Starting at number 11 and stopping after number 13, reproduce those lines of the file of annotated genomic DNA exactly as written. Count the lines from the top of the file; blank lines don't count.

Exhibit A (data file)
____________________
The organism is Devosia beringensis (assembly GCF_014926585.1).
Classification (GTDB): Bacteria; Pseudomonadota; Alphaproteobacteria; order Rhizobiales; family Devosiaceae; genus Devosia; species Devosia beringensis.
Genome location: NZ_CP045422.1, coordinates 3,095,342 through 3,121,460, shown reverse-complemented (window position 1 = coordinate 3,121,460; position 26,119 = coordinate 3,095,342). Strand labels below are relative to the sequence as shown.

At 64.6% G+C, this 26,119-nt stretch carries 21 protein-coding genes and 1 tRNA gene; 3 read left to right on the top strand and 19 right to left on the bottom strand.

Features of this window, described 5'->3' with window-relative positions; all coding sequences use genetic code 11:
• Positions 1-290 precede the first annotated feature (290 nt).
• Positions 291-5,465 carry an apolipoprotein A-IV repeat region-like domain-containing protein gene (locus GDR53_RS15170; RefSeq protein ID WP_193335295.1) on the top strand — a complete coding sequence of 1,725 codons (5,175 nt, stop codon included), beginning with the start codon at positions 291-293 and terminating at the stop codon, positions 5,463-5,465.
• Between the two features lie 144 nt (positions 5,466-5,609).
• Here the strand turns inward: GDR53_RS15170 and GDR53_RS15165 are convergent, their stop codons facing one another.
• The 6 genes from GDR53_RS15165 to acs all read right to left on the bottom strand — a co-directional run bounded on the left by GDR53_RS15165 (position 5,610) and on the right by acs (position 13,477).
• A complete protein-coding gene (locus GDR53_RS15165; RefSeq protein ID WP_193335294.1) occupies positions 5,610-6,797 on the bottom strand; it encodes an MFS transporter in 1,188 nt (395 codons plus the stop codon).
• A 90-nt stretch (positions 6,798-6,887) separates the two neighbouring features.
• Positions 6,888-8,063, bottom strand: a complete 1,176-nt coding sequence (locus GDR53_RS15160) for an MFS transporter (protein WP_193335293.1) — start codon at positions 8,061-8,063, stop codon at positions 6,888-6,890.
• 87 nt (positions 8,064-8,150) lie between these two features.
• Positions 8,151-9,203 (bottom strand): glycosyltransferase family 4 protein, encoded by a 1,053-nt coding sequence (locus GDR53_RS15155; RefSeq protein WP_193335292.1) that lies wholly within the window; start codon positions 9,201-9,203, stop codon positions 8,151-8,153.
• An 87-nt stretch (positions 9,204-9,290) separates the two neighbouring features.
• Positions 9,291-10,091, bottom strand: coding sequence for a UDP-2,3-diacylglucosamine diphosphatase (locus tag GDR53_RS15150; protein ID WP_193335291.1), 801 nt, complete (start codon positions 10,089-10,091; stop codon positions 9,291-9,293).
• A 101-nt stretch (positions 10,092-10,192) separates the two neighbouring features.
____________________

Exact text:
• A complete protein-coding gene (locus GDR53_RS15165; RefSeq protein ID WP_193335294.1) occupies positions 5,610-6,797 on the bottom strand; it encodes an MFS transporter in 1,188 nt (395 codons plus the stop codon).
• A 90-nt stretch (positions 6,798-6,887) separates the two neighbouring features.
• Positions 6,888-8,063, bottom strand: a complete 1,176-nt coding sequence (locus GDR53_RS15160) for an MFS transporter (protein WP_193335293.1) — start codon at positions 8,061-8,063, stop codon at positions 6,888-6,890.